We’re Going to Need More Wine by Gabrielle Union
(Dey Street Books, 2017, 272 pages)
I’m a Gabrielle Union fan and while I knew I would read this book I was wary about the quality of the writing. Celebrity memoirs typically go one of two ways, and I was scared to have this be a letdown. Union actually exceeded my expectations. The essays in this book range from humorous to serious. I laughed out loud a few times and I found myself raging alongside her when she talked about having to teach her black stepsons how to protect their lives in this world we live in.
This book reads the way Union would talk if she actually was one of your girlfriends dishing over wine. I definitely recommend it. She talks about everything from claiming your sexuality and partying with Prince to dealing with personal trauma and facing what it’s like toe be black in America. This was an entertaining and well-written book that lands firmly on the side of quality celebrity memoirs. That being said, while she does discuss her marriage to Duane Wade, there’s not a ton of dish there so don’t expect too much on that front 😉
Jackie’s Girl: My Life with the Kennedy Family by Kathy McKeon
(Simon & Schuster, 2017, 321 pages)
As a teenager, author Kathy McKeon left Ireland for the U.S., and in 1964, landed a job as the personal assistant to Jacqueline Kennedy. Referred to as “Jackie’s Girl” by JFK’s mother Rose Kennedy—who couldn’t keep all of her children’s employee’s names straight—McKeon also often served as the caretaker of Mrs. Kennedy’s children, Caroline and John. This is an insightful and touching story of what it was like to be close to the most famous family in the world at the time. Mrs. Kennedy (called “Madam” by McKeon) expected loyalty of her employees—sometimes demanding overtime even if they had other plans, or requiring them to drop everything at the last minute to leave the country for 2 or 3 weeks—but she returned the loyalty “tenfold” with her generosity and otherwise caring nature. The stories of Caroline and John as children are also very endearing. McKeon takes the reader through all of the Kennedy main events—the untimely assassination of Robert Kennedy, the tragic death of a young woman in a car driven by Ted Kennedy, Jackie’s marriage to Aristotle Onassis, and, ultimately, the deaths of Jackie and John, Jr., to whom she had remained close over the years. The audio version of the book is read by Irish American actress Aedin Moloney, whose accent gives authenticity to McKeon’s words. She also does a great job with the sweet, high, sometimes breathy voice of Jacqueline Kennedy. The book made me chuckle and cry, and I would listen to it again. Highly recommended.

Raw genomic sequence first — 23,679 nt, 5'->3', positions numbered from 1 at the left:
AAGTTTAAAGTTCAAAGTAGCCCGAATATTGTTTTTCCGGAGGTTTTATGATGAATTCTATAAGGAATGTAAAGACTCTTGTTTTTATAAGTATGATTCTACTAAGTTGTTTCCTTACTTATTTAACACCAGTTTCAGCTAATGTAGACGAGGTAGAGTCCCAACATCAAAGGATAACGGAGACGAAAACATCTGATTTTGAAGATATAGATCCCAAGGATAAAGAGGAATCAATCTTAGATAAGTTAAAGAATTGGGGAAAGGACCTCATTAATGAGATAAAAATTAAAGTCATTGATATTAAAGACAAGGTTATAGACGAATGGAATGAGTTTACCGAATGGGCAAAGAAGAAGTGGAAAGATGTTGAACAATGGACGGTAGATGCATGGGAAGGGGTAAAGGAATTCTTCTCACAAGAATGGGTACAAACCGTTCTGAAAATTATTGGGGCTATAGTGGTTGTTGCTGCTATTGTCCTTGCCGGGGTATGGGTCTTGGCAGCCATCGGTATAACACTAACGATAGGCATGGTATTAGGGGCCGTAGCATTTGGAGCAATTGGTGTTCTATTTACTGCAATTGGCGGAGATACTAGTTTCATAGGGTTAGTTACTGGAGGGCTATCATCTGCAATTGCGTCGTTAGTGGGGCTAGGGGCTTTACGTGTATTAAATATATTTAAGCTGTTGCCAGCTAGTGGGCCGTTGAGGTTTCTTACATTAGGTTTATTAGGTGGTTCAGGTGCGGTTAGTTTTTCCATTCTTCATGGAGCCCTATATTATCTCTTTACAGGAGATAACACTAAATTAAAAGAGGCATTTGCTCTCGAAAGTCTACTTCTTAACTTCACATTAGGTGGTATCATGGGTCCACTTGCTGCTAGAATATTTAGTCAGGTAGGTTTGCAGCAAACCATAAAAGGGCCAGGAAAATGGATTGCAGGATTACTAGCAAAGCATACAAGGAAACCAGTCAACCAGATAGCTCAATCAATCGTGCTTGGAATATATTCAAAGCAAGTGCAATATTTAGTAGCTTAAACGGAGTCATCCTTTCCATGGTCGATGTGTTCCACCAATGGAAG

Wild Things: The Joy of Reading Children’s Literature as an Adult
by Bruce Handy
(Simon & Schuster, 2017, 307 pages)
Wild Things is a book that’s right up my alley. You want to talk about children’s literature I’m all ears! Handy looks back at some classic children’s books and puts them in context. The breadth of children’s literature makes it impossible for Handy to touch on everything and he acknowledges that early on but he highlights the classics that will hit home for most people.
In addition to deconstructing each story Handy also offers up biographical information about the authors. You come away not only wanting to revisit classics and explore more children’s books, but also wanting to learn more about these authors who have had such an impact on our lives and the lives of our children. I’ve been looking forward to reading some of my favorites out loud to my daughter when she gets a little older but this book only got me more excited.
Wild Things encourages you to appreciate and really explore the children’s books that are in our lives. I’d definitely recommend it to anyone.